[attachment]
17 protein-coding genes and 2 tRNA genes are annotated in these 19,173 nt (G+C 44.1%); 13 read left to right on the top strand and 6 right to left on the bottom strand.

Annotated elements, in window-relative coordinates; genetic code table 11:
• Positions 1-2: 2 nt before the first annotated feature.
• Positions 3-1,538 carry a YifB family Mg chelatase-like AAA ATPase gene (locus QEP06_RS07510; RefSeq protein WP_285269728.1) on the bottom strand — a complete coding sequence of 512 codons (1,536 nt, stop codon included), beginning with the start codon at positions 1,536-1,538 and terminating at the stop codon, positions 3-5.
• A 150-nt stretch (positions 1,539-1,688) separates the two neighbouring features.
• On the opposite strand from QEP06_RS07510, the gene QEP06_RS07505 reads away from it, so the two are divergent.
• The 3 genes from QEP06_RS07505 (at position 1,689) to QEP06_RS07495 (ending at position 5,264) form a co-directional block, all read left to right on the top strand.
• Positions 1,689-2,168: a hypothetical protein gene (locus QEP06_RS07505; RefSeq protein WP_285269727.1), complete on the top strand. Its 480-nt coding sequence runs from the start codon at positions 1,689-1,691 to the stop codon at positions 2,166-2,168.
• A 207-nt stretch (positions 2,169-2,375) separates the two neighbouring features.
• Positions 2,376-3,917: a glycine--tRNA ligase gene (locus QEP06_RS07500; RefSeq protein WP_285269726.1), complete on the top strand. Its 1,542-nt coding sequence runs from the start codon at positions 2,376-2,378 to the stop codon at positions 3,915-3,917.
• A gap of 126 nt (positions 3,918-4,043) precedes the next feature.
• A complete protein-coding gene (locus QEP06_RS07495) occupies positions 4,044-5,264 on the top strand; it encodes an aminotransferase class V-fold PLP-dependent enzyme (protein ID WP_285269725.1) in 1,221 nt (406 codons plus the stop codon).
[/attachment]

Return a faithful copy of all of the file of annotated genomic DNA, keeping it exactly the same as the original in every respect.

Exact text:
17 protein-coding genes and 2 tRNA genes are annotated in these 19,173 nt (G+C 44.1%); 13 read left to right on the top strand and 6 right to left on the bottom strand.

Annotated elements, in window-relative coordinates; genetic code table 11:
• Positions 1-2: 2 nt before the first annotated feature.
• Positions 3-1,538 carry a YifB family Mg chelatase-like AAA ATPase gene (locus QEP06_RS07510; RefSeq protein WP_285269728.1) on the bottom strand — a complete coding sequence of 512 codons (1,536 nt, stop codon included), beginning with the start codon at positions 1,536-1,538 and terminating at the stop codon, positions 3-5.
• A 150-nt stretch (positions 1,539-1,688) separates the two neighbouring features.
• On the opposite strand from QEP06_RS07510, the gene QEP06_RS07505 reads away from it, so the two are divergent.
• The 3 genes from QEP06_RS07505 (at position 1,689) to QEP06_RS07495 (ending at position 5,264) form a co-directional block, all read left to right on the top strand.
• Positions 1,689-2,168: a hypothetical protein gene (locus QEP06_RS07505; RefSeq protein WP_285269727.1), complete on the top strand. Its 480-nt coding sequence runs from the start codon at positions 1,689-1,691 to the stop codon at positions 2,166-2,168.
• A 207-nt stretch (positions 2,169-2,375) separates the two neighbouring features.
• Positions 2,376-3,917: a glycine--tRNA ligase gene (locus QEP06_RS07500; RefSeq protein WP_285269726.1), complete on the top strand. Its 1,542-nt coding sequence runs from the start codon at positions 2,376-2,378 to the stop codon at positions 3,915-3,917.
• A gap of 126 nt (positions 3,918-4,043) precedes the next feature.
• A complete protein-coding gene (locus QEP06_RS07495) occupies positions 4,044-5,264 on the top strand; it encodes an aminotransferase class V-fold PLP-dependent enzyme (protein ID WP_285269725.1) in 1,221 nt (406 codons plus the stop codon).